Those who declare what the “people want” are usually like carny barkers.

          1. bulfinch

            Anyone who can refer to the masses as both “folks” and “rabble” in the same breath is probably insincere, at best.

          2. Mike S.

            anyone who would mistake ‘fracking’ for ‘tracking’ is tro||ing, that or mentally defective

  2. Jill

    CEO’s tell lies all the time. Washington is not functional and it will not suddenly become functional under Obama or Romney.

    Any nation who executes all the wars of empire that this one does is not going to be stable. It’s going to need money for the war contractors. It will get that money from the poor and middle class. It will get that money from financial fraud, one of which is to hype the idea that the housing market is “fixed”.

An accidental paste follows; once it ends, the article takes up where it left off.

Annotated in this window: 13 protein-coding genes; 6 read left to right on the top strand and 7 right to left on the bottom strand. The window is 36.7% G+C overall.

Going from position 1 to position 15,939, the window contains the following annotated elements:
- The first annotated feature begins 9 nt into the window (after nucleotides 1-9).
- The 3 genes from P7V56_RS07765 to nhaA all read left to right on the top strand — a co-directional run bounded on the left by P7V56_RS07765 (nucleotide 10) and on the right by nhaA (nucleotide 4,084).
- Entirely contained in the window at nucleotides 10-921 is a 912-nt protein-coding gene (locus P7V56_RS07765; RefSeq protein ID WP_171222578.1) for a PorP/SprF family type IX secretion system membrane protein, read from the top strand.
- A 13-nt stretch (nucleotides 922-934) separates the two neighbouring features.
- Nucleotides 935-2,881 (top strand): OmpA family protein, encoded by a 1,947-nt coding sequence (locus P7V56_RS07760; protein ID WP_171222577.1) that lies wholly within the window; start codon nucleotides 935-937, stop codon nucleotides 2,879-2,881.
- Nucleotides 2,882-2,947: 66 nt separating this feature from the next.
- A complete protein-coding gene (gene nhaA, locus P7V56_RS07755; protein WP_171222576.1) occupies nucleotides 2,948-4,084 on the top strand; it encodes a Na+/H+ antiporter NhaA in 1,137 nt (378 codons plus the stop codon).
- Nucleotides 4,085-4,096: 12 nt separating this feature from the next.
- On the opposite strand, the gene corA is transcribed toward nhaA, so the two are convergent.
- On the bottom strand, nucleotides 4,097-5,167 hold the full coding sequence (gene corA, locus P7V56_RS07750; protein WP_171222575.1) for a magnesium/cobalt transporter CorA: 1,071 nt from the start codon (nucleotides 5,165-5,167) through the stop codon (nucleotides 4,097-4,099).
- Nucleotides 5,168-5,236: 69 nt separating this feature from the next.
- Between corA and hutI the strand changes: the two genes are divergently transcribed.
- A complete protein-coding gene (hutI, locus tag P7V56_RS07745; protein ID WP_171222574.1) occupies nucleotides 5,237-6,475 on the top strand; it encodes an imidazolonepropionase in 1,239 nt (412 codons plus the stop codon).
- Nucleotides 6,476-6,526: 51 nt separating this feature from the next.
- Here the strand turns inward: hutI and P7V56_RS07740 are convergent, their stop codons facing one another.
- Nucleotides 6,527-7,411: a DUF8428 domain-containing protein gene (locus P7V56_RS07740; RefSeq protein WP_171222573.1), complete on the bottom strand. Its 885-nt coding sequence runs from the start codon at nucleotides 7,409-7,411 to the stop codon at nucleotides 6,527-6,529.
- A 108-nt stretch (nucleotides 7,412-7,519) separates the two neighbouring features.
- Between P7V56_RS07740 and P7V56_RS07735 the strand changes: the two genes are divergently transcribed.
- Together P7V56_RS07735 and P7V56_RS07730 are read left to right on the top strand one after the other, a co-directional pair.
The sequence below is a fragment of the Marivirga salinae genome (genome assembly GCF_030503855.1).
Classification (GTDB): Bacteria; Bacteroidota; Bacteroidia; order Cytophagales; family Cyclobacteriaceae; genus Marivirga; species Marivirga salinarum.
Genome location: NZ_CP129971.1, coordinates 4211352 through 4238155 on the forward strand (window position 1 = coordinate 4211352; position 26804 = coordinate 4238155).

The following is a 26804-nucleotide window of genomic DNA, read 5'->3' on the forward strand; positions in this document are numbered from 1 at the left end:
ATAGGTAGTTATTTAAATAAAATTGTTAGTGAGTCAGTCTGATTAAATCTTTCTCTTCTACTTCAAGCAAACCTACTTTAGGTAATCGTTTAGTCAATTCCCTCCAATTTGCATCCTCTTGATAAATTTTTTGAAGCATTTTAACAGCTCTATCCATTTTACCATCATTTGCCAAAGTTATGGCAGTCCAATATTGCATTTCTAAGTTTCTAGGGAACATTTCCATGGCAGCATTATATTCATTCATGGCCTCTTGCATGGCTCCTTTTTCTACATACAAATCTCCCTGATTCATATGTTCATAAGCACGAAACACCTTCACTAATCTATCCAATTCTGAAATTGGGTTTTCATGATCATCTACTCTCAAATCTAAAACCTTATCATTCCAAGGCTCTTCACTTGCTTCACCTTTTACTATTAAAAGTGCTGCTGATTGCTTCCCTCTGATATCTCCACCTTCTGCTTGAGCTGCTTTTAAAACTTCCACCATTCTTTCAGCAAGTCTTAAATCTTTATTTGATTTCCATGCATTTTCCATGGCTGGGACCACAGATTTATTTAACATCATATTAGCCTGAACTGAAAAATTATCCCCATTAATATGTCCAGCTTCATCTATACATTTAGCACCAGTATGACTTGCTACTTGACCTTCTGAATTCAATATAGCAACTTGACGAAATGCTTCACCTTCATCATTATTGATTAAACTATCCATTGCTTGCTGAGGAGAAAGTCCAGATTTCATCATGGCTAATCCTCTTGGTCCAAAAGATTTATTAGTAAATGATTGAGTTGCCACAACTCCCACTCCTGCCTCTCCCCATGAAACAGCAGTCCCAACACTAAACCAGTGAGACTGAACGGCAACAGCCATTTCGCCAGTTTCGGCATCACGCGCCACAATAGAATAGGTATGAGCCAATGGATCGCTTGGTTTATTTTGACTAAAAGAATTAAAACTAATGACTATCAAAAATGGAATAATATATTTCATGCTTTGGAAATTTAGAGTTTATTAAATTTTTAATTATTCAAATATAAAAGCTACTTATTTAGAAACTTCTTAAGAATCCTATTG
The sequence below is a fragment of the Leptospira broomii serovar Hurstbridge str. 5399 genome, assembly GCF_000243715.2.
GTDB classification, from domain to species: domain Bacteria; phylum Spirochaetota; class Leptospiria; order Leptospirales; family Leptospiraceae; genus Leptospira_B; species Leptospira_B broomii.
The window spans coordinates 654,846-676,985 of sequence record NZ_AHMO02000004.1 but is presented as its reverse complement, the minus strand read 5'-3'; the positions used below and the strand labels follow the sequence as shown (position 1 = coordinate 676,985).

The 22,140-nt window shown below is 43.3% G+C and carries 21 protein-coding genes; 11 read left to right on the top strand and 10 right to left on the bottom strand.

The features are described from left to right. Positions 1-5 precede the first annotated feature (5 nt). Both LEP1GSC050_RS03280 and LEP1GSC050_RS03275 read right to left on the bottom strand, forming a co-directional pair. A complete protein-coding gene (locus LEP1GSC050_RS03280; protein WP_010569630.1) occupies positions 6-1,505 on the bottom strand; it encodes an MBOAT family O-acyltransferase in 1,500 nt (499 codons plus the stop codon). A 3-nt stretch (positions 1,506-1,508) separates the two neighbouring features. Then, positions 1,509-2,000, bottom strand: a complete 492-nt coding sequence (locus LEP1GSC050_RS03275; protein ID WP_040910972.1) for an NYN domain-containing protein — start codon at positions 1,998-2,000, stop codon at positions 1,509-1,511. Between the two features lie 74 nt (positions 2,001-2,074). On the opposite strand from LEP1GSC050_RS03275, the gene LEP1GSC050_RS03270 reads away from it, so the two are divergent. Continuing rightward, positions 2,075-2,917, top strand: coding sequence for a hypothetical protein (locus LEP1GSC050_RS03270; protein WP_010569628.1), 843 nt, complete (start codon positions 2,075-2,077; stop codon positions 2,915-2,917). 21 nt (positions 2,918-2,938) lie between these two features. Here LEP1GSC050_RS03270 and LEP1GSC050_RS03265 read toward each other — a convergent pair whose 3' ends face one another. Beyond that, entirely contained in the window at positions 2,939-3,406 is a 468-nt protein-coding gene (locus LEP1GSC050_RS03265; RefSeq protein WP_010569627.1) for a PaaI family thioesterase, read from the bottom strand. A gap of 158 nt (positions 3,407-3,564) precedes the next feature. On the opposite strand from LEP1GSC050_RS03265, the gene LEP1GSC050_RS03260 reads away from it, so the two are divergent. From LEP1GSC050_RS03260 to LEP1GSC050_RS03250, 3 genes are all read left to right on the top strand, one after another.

US energy goes into the global market, and thus will not make us energy independent. If we wanted to be energy independent we would have a massive conservation program allied with alternative energy. If the USG wanted to employ people we would have the WPA. If the USG wanted stability it would not be in a constant state of war and hyping the police state.

    Yes, ss will be cut, but it won’t be targeted at people who can afford those cuts. It will be targeted at those people least able to fight the cuts-the working poor, working and middle class.

    There is no better prediction of future behavior than past behavior and we have yet to see any “sacrifices” from the wealthy. Why should they? No one in USG will or has ask it from them.

    1. Carla